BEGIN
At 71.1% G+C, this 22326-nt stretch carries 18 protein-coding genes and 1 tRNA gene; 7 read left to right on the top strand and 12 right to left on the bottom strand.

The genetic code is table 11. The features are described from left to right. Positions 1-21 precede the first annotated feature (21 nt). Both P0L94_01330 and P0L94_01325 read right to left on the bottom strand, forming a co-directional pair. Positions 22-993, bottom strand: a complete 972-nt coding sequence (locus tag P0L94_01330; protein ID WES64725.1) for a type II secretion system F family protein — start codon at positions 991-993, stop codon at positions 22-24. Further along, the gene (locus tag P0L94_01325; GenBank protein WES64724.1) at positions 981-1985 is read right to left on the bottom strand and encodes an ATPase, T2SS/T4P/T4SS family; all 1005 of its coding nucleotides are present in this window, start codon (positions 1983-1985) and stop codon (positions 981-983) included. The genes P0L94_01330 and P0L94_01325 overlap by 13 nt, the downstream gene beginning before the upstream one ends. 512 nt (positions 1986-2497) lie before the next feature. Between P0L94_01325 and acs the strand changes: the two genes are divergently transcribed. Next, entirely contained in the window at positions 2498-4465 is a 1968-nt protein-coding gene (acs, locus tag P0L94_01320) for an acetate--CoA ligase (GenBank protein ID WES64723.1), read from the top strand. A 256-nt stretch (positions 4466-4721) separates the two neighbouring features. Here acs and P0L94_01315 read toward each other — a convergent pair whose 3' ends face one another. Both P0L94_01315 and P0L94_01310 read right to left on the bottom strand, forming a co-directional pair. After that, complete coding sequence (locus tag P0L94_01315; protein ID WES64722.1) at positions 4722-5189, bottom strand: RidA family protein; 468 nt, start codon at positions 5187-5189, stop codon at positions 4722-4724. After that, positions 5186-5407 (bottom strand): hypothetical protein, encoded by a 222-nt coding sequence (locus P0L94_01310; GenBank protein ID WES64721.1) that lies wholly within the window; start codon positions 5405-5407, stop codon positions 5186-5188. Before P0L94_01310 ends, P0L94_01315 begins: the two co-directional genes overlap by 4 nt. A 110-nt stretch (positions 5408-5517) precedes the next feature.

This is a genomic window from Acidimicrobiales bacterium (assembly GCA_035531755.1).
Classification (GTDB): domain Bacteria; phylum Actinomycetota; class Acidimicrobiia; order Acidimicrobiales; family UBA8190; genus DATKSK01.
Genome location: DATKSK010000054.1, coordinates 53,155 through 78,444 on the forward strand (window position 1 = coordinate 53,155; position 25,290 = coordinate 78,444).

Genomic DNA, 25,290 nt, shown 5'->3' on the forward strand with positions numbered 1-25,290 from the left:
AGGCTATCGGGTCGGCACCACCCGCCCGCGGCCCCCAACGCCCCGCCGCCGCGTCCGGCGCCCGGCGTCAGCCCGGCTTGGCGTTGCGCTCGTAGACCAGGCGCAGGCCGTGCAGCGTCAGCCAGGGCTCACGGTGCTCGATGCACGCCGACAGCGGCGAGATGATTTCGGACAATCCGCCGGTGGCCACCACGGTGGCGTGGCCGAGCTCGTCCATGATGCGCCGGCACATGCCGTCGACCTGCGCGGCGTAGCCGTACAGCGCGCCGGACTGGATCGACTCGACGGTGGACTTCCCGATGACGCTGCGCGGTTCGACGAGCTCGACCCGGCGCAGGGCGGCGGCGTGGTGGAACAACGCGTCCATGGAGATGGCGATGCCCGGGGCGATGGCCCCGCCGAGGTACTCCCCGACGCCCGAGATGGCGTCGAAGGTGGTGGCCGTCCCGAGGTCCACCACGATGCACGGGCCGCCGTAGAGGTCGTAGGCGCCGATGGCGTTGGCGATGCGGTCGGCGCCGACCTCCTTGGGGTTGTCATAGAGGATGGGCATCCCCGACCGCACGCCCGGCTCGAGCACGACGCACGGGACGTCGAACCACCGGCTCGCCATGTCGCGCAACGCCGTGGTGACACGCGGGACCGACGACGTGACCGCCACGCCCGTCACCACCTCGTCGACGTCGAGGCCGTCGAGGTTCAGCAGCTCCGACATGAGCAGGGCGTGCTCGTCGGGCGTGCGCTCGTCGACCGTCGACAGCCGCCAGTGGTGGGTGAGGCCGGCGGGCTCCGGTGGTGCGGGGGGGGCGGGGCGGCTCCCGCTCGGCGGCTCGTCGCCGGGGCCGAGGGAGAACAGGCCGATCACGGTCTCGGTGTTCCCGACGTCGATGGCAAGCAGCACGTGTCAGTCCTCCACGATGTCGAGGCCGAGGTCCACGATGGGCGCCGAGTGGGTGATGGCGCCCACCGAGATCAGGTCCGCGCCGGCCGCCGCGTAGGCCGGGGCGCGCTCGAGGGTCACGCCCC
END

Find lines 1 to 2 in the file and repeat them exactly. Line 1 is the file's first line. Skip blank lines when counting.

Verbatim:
At 71.1% G+C, this 22326-nt stretch carries 18 protein-coding genes and 1 tRNA gene; 7 read left to right on the top strand and 12 right to left on the bottom strand.

The genetic code is table 11. The features are described from left to right. Positions 1-21 precede the first annotated feature (21 nt). Both P0L94_01330 and P0L94_01325 read right to left on the bottom strand, forming a co-directional pair. Positions 22-993, bottom strand: a complete 972-nt coding sequence (locus tag P0L94_01330; protein ID WES64725.1) for a type II secretion system F family protein — start codon at positions 991-993, stop codon at positions 22-24. Further along, the gene (locus tag P0L94_01325; GenBank protein WES64724.1) at positions 981-1985 is read right to left on the bottom strand and encodes an ATPase, T2SS/T4P/T4SS family; all 1005 of its coding nucleotides are present in this window, start codon (positions 1983-1985) and stop codon (positions 981-983) included. The genes P0L94_01330 and P0L94_01325 overlap by 13 nt, the downstream gene beginning before the upstream one ends. 512 nt (positions 1986-2497) lie before the next feature. Between P0L94_01325 and acs the strand changes: the two genes are divergently transcribed. Next, entirely contained in the window at positions 2498-4465 is a 1968-nt protein-coding gene (acs, locus tag P0L94_01320) for an acetate--CoA ligase (GenBank protein ID WES64723.1), read from the top strand. A 256-nt stretch (positions 4466-4721) separates the two neighbouring features. Here acs and P0L94_01315 read toward each other — a convergent pair whose 3' ends face one another. Both P0L94_01315 and P0L94_01310 read right to left on the bottom strand, forming a co-directional pair. After that, complete coding sequence (locus tag P0L94_01315; protein ID WES64722.1) at positions 4722-5189, bottom strand: RidA family protein; 468 nt, start codon at positions 5187-5189, stop codon at positions 4722-4724. After that, positions 5186-5407 (bottom strand): hypothetical protein, encoded by a 222-nt coding sequence (locus P0L94_01310; GenBank protein ID WES64721.1) that lies wholly within the window; start codon positions 5405-5407, stop codon positions 5186-5188. Before P0L94_01310 ends, P0L94_01315 begins: the two co-directional genes overlap by 4 nt. A 110-nt stretch (positions 5408-5517) precedes the next feature.